Cumulus Media, the owner of several hundred radio stations and the distributor of several big-name conservative talk shows, is facing financial difficulties as its larger industry is contracting. This is happening not long after Cumulus' rival iHeartMedia, formerly known as Clear Channel and syndicator of both Rush Limbaugh's and Sean Hannity's radio shows, told the U.S. Securities and Exchange Commission it may be close to bankruptcy.
Both companies are carrying immense loads of debt. Since late February, Cumulus' stock has traded at less than $1 a share. As recently as 2012, its share price was close to $8. One of Cumulus' largest shareholders, hedge fund Renaissance Technologies, recently divested a significant portion of its stock in the company.
Renaissance Technologies is the investment vehicle of conservative mega-donor Robert Mercer, who is known as a supporter and patron of President Donald Trump as well as his senior adviser, Steve Bannon.
The hedge fund's pullout may have happened because Cumulus recently adopted a "poison pill" stock structure designed to dilute the value of the company's stock in the event that any single investor purchases 4.9 percent of the company on the public market. That strategy was likely intended to fend off bottom-feeding capital groups that specialize in purchasing companies and selling off their assets for a profit. Bain Capital, the former employer of the Republican Party's 2012 nominee, Mitt Romney, is a large stakeholder in iHeartMedia.
Cumulus owns several of the nation's largest radio stations, including KABC in Los Angeles and WABC in New York. That sizable asset portfolio, coupled with the company's low stock price, could well make it an attractive target to such predatory capitalists.
For the last several years Cumulus has been in a bitter competition with iHeartMedia, the nation's largest radio company. In April, iHeartMedia informed the SEC it might need to file for bankruptcy in the near future. The company also began laying off staff in some markets as some of its billions of dollars in bonds are beginning to mature.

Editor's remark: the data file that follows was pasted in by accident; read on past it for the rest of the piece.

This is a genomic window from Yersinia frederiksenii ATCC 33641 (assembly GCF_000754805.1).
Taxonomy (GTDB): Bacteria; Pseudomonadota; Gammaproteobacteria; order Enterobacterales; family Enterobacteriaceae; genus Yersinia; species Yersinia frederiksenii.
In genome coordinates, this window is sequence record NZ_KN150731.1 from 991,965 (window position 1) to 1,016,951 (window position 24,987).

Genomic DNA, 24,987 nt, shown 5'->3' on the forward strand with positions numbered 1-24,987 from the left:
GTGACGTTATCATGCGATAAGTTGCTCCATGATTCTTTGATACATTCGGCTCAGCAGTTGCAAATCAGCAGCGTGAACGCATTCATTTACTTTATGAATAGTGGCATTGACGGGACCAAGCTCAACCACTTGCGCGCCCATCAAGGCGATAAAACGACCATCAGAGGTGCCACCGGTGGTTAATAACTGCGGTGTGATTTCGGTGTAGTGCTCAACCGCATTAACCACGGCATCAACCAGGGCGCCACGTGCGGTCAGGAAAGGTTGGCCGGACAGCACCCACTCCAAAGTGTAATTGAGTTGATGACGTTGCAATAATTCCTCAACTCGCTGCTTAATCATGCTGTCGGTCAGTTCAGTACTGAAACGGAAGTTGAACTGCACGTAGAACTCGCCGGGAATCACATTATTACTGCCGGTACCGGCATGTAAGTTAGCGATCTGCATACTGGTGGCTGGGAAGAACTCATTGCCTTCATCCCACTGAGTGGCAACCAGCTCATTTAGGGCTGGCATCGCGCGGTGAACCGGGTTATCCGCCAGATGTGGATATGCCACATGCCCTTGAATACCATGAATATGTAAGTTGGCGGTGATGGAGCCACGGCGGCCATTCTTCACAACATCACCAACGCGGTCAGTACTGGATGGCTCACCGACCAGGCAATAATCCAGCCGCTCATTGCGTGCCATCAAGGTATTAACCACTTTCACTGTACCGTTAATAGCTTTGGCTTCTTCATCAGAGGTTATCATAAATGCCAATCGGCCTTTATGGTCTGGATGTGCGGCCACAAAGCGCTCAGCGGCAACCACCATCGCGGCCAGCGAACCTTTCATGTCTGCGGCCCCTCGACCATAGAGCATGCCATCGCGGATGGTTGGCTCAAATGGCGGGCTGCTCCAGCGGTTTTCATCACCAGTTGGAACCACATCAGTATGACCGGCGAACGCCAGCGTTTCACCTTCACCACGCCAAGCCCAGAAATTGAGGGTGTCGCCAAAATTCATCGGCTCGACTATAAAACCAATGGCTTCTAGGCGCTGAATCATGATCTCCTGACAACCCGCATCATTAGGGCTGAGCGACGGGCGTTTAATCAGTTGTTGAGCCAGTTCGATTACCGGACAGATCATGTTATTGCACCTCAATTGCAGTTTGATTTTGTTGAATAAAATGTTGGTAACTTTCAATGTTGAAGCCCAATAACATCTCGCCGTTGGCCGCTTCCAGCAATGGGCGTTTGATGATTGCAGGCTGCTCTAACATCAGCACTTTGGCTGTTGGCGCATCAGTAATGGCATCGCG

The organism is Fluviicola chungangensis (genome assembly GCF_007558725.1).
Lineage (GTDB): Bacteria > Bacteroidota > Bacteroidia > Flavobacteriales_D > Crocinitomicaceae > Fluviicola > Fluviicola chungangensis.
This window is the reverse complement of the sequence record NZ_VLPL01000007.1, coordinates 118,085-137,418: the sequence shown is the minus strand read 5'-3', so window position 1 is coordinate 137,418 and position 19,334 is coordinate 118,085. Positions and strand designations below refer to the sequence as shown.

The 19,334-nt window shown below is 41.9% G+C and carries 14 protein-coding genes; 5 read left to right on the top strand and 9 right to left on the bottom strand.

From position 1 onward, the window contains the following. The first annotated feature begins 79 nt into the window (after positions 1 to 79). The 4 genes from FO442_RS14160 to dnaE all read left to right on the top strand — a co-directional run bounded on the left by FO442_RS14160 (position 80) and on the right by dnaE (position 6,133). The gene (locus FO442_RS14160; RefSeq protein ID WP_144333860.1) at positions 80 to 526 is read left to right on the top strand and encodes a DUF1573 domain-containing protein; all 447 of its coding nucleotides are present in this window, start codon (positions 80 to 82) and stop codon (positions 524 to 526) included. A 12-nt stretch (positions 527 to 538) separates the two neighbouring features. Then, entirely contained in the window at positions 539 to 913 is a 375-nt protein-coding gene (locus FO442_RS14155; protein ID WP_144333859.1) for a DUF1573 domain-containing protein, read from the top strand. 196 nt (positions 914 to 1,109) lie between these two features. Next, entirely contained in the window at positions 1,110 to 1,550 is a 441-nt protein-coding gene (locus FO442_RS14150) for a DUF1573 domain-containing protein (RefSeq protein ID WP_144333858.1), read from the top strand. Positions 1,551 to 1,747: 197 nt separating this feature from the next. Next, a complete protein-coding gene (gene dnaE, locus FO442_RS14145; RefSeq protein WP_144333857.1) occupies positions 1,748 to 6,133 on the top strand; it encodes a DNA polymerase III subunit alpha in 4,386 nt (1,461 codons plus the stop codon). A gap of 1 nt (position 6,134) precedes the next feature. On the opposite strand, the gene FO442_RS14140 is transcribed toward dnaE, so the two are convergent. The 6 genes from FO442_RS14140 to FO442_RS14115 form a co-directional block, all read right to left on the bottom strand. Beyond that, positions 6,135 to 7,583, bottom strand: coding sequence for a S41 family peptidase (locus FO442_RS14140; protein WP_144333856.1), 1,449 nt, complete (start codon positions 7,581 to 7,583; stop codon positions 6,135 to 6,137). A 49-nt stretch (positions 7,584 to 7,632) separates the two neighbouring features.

iHeartMedia distributes the industry's top-rated programs, the Limbaugh and Hannity call-in shows, but both recently have taken a hit after Cumulus removed them from its stations, allegedly over controversial comments made by their hosts. Cumulus' Westwood One division, however, syndicates shows with Michael Savage, who is even more inflammatory than Limbaugh or Hannity. The company also distributes several sports shows as well as talk programs featuring liberal Stephanie Miller and conservative Mark Levin.
Radio as a whole has struggled in recent years as revenues have remained stagnant or declined as many advertisers have found that radio spots do not provide much more value than internet buys, which have traditionally been much less expensive. The radio business has tried to follow suit with web-based streaming and other online platforms to better serve listeners and advertisers.
Radio as a medium remains popular, however. According to a 2016 Pew Research Center report, more than 90 percent of the Americans surveyed said they had listened to radio via an online or broadcast form in a given week.
Revenues for political talk radio have taken more of a hit compared to other formats such as music and sports as a number of major advertisers have also been fleeing the programs of political radio hosts under pressure from left-leaning activists who have been complaining to ad buyers when hosts make controversial remarks. As these companies have reduced or eliminated their sponsorships, many of the national conservative programs have taken money from activist groups to stanch the financial bleeding. According to the Wall Street Journal, advertising during political shows costs less than spots that air during non-political programs.
Conservative talk radio is in particular trouble because its audience is overwhelmingly older and the format is having difficulty trying to attract younger listeners who aren't as interested in angry, Christian conservatism.
"America is changing and conservative talk hosts believe they can stop it. They can’t. It is no longer the world of aging, white Baby Boomers, which I’m one," veteran radio personality Darryl Parks wrote last year shortly before Election Day.
"Our destiny is now in the hands of the Gen X’ers and Millennials. American society reflects their believes and desires. Conservative talk radio should be reflecting and speaking with the younger generations to survive, but have mistakenly chosen to double-down with an aging demographic providing no future for the format, that if done correctly would be viable."
According to industry website Radio Ink, Cumulus' Westwood One division's revenues were down 12.3 percent in the last quarter of 2016, despite an influx of political advertising. By contrast, revenues for Salem Radio Networks, which features less inflammatory conservative programming, saw a 12 percent increase quarter over quarter.
Cumulus CEO Mary Berner recently launched an internal effort to enlist regular employees in its advertising sales force in an attempt to boost flagging revenues which the New York Post called "desperate."
It's not clear who might emerge to attempt a hostile takeover of Cumulus but one possible bidder is the company's former chief executive Lew Dickey. He appears to be in the market for a media company and has managed to attract more than $200 million in investments for a new firm that is eager to make acquisitions.
This story has been updated to include information on overall revenues of the industry and also information on revenues from Cumulus and its competitor, Salem.